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WSO2 Carbon 4.4.x Kernel allows users to have 6 Cache entry listeners provided under the javax.cache.event package. These Cache entry listeners are listed below.

  • CacheEntryCreatedListener

  • CacheEntryExpiredListener

  • CacheEntryListener

  • CacheEntryReadListener

  • CacheEntryRemovedListener

  • CacheEntryUpdatedListener

These are the extension points provided in WSO2 carbon products for caching. These interfaces enable you to observe and take actions on the changes made to cache entries based on the relevant events. That is, if you need to perform some action when a cache entry is created, the CacheEntryCreatedListener interface can be implemented.

Once you implement a listener, for it to actually listen to the relevant event, you need to register your implementation on the cache. All the event handlers in these listeners gets CacheEntryEvent<? extends K, ? extends V> cacheEntryEvent object. So you can actually get the key and the value of the cache entry that triggers the particular event.

The following sample illustrates how to provide your custom implementation for these listeners and register them so that you can actually listen to these events. These implementations need to be bundled as an OSGi bundle and deployed for your Carbon product.

The process of implementing and deploying cache listeners are explained in the following sections:

Implementing cache listeners

This section illustrates sample implementations for the aforementioned listener classes. A bundle activator class will register these listeners into the cache and create an OSGi bundle out of the classes. Since the implementation process for all these 6 listeners is similar, this section illustrates only the implementation of CacheEntryCreatedListener.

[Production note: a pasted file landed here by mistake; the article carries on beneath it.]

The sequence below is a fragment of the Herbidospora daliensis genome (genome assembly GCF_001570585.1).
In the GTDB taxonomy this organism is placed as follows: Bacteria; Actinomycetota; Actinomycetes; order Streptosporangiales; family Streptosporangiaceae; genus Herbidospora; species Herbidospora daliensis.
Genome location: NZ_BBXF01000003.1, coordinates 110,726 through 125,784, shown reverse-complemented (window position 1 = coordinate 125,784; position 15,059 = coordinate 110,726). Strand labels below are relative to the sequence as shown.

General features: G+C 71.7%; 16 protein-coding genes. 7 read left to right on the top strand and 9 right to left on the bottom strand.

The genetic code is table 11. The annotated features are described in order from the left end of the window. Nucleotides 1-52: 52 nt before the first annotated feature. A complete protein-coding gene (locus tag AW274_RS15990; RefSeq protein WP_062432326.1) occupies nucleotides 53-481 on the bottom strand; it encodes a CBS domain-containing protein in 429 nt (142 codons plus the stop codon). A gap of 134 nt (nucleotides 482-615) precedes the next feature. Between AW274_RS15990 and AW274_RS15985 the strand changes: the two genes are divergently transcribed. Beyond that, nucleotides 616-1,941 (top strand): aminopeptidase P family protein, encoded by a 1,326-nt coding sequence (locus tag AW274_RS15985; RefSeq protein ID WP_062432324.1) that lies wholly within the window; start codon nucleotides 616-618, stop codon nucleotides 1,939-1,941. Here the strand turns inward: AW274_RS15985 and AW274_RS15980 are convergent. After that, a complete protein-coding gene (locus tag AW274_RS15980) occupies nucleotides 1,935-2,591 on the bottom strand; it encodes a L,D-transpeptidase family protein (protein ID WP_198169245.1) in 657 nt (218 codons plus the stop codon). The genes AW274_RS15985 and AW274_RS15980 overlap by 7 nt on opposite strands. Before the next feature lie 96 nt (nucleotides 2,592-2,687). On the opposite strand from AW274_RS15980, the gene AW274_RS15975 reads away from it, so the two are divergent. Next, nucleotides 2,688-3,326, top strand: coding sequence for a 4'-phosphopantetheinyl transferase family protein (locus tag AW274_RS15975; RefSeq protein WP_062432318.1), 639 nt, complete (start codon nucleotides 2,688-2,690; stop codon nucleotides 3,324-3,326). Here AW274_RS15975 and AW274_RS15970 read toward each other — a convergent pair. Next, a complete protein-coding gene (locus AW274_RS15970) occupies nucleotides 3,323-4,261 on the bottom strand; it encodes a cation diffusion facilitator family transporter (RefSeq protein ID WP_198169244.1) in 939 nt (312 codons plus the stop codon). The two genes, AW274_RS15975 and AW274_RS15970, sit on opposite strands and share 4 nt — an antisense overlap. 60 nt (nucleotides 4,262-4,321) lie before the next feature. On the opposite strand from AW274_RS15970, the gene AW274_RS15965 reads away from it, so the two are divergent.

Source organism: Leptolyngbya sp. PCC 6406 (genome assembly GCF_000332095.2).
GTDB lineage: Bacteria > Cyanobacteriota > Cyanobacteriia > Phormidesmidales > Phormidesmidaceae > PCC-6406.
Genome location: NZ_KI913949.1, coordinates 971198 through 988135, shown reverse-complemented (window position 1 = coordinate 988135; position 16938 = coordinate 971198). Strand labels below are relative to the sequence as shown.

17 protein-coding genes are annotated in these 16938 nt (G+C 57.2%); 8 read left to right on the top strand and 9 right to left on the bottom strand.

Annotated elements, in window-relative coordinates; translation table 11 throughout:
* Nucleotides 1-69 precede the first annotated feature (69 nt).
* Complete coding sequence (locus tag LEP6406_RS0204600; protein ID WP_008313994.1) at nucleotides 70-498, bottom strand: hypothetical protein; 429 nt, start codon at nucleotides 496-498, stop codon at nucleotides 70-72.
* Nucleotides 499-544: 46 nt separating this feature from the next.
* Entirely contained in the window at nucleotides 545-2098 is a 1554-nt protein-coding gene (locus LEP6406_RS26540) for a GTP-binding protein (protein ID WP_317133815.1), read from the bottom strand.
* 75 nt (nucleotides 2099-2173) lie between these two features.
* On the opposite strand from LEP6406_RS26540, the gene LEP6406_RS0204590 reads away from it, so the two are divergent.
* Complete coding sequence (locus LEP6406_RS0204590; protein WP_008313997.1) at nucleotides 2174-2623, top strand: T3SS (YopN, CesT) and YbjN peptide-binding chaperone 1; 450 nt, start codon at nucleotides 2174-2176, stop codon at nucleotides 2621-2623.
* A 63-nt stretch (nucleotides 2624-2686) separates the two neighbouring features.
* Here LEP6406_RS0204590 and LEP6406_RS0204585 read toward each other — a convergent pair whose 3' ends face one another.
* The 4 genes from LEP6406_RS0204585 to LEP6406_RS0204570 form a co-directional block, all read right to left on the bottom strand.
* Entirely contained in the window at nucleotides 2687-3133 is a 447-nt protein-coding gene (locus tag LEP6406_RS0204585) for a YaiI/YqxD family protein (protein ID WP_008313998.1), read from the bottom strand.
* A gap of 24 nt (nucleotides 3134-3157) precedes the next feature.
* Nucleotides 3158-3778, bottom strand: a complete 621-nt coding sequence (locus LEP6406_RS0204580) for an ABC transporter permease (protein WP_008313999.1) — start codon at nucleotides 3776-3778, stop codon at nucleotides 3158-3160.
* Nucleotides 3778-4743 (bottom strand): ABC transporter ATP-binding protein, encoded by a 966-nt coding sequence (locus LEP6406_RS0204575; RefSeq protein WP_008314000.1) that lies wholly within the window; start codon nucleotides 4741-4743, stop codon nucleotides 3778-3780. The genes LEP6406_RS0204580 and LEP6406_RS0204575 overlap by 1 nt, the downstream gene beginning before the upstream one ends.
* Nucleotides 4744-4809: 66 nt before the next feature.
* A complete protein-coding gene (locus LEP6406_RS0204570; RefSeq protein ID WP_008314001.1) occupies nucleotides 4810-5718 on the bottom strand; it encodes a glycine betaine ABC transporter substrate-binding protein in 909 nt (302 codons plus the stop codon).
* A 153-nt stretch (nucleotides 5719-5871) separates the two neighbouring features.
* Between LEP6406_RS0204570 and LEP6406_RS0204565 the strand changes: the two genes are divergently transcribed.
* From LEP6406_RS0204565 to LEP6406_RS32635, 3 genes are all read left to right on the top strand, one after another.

package org.wso2.carbon.caching.test;

import javax.cache.event.CacheEntryCreatedListener;
import javax.cache.event.CacheEntryEvent;
import javax.cache.event.CacheEntryListenerException;

public class CacheEntryCreatedListenerImpl<K, V> implements CacheEntryCreatedListener<K, V> {
   public void entryCreated(CacheEntryEvent<? extends K, ? extends V> cacheEntryEvent) throws CacheEntryListenerException {
       //Your logic goes here
       System.out.println("Cache entry created");
       System.out.println("key: " + cacheEntryEvent.getKey() + ", value: " + cacheEntryEvent.getValue());

Registering the listener

Once you implement the listener class, you need to register this listener in the cache. For this, let’s create a bundle activator class and register the listener as shown below.

package org.wso2.carbon.caching.test;

import org.osgi.framework.BundleActivator;
import org.osgi.framework.BundleContext;

import javax.cache.Cache;
import javax.cache.CacheManager;
import javax.cache.Caching;

public class CachingBundleActivator implements BundleActivator {
   public static final String CACHE_NAME = "CacheListener-cache";
   private Cache<String, Long> cache;
   private CacheEntryCreatedListenerImpl<String, Long> cacheEntryCreatedListener;

   public void start(BundleContext bundleContext) throws Exception {
       CacheManager cacheManager = Caching.getCacheManagerFactory().getCacheManager("test");
       cache = cacheManager.getCache(CACHE_NAME);

       cacheEntryCreatedListener = new CacheEntryCreatedListenerImpl<String, Long>();

   public void stop(BundleContext bundleContext) throws Exception {


Deploying the OSGi bundle

The following Maven plugin needs to be included in the pom.xml of your project to create an OSGi bundle.


In addition to the aforementioned POM update, the packaging of your Maven project needs to be set to bundle (i.e: <packaging>bundle</packaging>). You can implement the remaining 5 listeners in a similar manner and create OSGi bundles. After building the OSGi bundle, add it to the <PRODUCT_HOME>/repository/components/dropins directory in your Carbon product.

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